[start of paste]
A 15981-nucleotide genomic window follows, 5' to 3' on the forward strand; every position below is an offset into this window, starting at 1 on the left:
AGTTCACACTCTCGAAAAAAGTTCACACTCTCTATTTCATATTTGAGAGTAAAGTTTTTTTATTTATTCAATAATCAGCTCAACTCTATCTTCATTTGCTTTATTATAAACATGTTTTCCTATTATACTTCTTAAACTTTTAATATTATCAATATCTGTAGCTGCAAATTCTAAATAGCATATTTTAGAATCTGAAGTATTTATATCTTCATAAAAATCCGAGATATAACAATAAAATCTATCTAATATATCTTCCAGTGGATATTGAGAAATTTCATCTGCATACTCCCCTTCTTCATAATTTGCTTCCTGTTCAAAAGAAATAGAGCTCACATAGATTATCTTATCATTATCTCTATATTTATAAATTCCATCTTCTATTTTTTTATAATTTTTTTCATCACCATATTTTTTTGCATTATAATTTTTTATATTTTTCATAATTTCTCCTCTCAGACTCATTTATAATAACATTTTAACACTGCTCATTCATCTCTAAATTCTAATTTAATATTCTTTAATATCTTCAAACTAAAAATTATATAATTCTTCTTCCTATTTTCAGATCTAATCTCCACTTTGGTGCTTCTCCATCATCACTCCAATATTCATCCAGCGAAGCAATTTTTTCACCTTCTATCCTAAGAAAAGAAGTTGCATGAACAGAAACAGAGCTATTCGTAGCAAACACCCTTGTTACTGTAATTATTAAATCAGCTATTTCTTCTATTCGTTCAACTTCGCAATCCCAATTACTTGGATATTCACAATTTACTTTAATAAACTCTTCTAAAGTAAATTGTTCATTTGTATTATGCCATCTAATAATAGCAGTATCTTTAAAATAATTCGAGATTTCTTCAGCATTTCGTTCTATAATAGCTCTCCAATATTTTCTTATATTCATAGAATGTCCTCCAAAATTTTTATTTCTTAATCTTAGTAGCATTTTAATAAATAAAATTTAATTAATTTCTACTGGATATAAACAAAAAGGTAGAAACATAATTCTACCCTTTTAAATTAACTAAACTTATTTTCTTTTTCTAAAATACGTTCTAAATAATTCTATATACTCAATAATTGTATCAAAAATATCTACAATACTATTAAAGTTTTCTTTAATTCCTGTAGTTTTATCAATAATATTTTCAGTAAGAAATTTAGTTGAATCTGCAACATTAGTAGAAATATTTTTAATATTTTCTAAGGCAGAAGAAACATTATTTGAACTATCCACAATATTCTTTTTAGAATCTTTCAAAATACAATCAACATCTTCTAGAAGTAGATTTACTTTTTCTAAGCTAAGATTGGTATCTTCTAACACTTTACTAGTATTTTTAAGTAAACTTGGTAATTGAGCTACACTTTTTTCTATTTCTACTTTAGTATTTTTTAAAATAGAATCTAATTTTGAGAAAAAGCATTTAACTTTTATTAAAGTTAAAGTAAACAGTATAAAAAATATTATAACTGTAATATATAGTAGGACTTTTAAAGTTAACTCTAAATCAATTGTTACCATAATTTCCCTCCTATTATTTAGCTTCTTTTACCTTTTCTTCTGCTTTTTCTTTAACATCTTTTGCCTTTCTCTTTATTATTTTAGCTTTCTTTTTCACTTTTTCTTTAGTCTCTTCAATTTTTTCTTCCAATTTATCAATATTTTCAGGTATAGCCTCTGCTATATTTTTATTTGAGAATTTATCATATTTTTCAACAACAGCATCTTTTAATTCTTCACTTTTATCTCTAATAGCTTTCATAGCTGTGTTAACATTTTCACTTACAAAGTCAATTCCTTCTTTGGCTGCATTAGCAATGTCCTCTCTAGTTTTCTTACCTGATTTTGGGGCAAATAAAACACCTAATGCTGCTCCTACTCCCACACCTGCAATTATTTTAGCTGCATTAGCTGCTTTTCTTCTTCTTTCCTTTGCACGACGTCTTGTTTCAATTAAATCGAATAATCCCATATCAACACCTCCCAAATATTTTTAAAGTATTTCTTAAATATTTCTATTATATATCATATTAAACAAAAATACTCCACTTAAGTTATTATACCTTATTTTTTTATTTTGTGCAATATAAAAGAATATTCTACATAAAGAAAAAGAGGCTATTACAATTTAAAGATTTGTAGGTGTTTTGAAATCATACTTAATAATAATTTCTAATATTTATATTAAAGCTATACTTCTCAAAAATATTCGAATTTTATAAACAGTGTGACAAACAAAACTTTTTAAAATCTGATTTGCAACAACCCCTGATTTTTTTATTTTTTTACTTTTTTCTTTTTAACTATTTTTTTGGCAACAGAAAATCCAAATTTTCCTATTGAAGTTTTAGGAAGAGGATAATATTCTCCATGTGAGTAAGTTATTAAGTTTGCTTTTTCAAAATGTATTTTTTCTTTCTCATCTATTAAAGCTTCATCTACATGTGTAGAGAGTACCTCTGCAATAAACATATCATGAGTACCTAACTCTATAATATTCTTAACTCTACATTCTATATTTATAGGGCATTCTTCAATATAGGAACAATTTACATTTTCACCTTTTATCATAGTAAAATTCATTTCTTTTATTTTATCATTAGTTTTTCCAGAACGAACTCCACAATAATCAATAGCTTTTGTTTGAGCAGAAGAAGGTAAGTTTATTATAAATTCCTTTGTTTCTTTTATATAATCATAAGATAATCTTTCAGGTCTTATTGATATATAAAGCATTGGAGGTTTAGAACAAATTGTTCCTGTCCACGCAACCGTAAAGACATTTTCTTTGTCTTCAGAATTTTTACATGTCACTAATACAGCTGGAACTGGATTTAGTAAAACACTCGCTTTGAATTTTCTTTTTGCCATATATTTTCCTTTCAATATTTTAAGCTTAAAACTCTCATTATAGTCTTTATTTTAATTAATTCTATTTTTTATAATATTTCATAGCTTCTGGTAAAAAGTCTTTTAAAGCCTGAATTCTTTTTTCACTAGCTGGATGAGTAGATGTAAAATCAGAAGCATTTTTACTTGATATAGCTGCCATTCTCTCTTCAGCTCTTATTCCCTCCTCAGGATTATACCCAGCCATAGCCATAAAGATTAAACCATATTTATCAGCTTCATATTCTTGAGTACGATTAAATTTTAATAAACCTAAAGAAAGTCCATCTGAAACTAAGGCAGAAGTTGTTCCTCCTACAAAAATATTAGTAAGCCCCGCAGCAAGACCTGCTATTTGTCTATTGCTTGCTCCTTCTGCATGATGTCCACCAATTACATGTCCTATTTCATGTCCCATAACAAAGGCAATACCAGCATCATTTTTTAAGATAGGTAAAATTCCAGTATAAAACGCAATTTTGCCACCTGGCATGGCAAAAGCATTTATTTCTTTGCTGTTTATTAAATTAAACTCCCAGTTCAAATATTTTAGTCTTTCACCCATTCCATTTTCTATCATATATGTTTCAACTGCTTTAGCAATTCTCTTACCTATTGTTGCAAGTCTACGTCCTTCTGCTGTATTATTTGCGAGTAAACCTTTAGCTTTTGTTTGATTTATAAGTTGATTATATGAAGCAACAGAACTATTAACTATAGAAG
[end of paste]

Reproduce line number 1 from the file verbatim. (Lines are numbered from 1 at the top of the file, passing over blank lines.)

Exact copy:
A 15981-nucleotide genomic window follows, 5' to 3' on the forward strand; every position below is an offset into this window, starting at 1 on the left: